JAL Failure Boosts ANA Cargo

JAL Failure Boosts ANA Cargo

All Nippon Airways said international cargo volume soared 36.8 percent year over year to 41,354 tons in July, increasing for the eleventh consecutive month. The year-on-year pace of growth slightly quickened from 36.6 percent in June.

ANA's domestic cargo volume also grew for the eighth straight month in July on a year-on-year basis, rising 3.7 percent to 42,655 tons. The year-on-year pace of growth slightly slowed down from 4.6 percent in June.

In the April-July period, ANA's international cargo volume totaled 159,304 tons, up 45.4 percent from a year earlier. ANA's domestic cargo volume between April and July amounted to 152,750 tons, up 3.5 percent from a year earlier.

By The Numbers: Asia-Pacific Airlines' Freight Traffic.

While much of the improvement results from a recovery in the Japanese freight market, ANA is also taking market share from Japan Airlines as it exits the air cargo market entirely following its bankruptcy.

JAL said its international cargo volume dipped for the second straight month in July, plummeting 9.9 percent year over year to 46,930 tons.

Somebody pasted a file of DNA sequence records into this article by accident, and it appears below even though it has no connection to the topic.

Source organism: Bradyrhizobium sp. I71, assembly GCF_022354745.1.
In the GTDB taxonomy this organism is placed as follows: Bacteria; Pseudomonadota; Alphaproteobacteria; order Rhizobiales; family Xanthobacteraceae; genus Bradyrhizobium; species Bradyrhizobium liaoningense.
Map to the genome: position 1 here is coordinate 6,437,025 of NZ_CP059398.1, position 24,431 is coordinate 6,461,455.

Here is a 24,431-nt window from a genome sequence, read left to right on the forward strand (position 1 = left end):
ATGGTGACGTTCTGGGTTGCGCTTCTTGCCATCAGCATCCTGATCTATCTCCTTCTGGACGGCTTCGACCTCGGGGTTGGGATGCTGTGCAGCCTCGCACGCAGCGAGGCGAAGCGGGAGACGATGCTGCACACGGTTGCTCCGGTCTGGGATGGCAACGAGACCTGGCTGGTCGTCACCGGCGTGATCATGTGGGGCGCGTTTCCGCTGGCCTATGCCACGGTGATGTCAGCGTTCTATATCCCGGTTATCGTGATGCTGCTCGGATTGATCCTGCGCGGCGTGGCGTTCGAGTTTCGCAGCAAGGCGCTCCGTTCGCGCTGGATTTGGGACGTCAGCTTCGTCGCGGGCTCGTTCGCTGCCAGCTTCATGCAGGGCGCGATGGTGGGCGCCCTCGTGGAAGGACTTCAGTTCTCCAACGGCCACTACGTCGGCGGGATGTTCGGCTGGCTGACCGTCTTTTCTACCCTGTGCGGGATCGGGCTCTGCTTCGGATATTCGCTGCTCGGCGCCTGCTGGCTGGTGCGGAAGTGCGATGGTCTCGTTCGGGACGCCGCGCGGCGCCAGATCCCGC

The year-on-year pace of decline in July was faster than that in June, when JAL's international cargo volume sank 7.2 percent from a year earlier, marking the first drop in eight months.

JAL's domestic cargo volume also edged down 1 percent in July to 43,057 tons. The July drop followed a year-on-year increase of 2 percent in June.

In the first four months of fiscal 2010, which started on April 1, JAL's international cargo volume totaled 188,189 tons, down 0.8 percent from a year earlier. JAL's domestic cargo volume in the April-July period amounted to 152,362 tons, up 1.1 percent from a year earlier.

JAL filed for bankruptcy protection in January under the Corporate Rehabilitation Law. Following the bankruptcy protection filing with the Tokyo District Court, the Tokyo Stock Exchange delisted JAL shares in February.

JAL submitted its state-backed rehabilitation plan to the court on Aug.31, two months later than initially planned. With the rehabilitation plan, the airline aims to swing back into the black in fiscal 2010, which ends on March 31, 2011, and relist by the end of 2012.

The rehabilitation plan specifically features a $6.14 billion debt forgiveness by creditor banks, a $4.12 billion additional investment in JAL by the government's Enterprise Turnaround Initiative Corp. of Japan, 16,000 job cuts in the JAL group -- one-third of the current workforce -- by the end of next March, termination of 45 money-losing domestic and international routes and a withdrawal from the air cargo business.

-- Contact Hisane Masaki at yiu45535@nifty.com.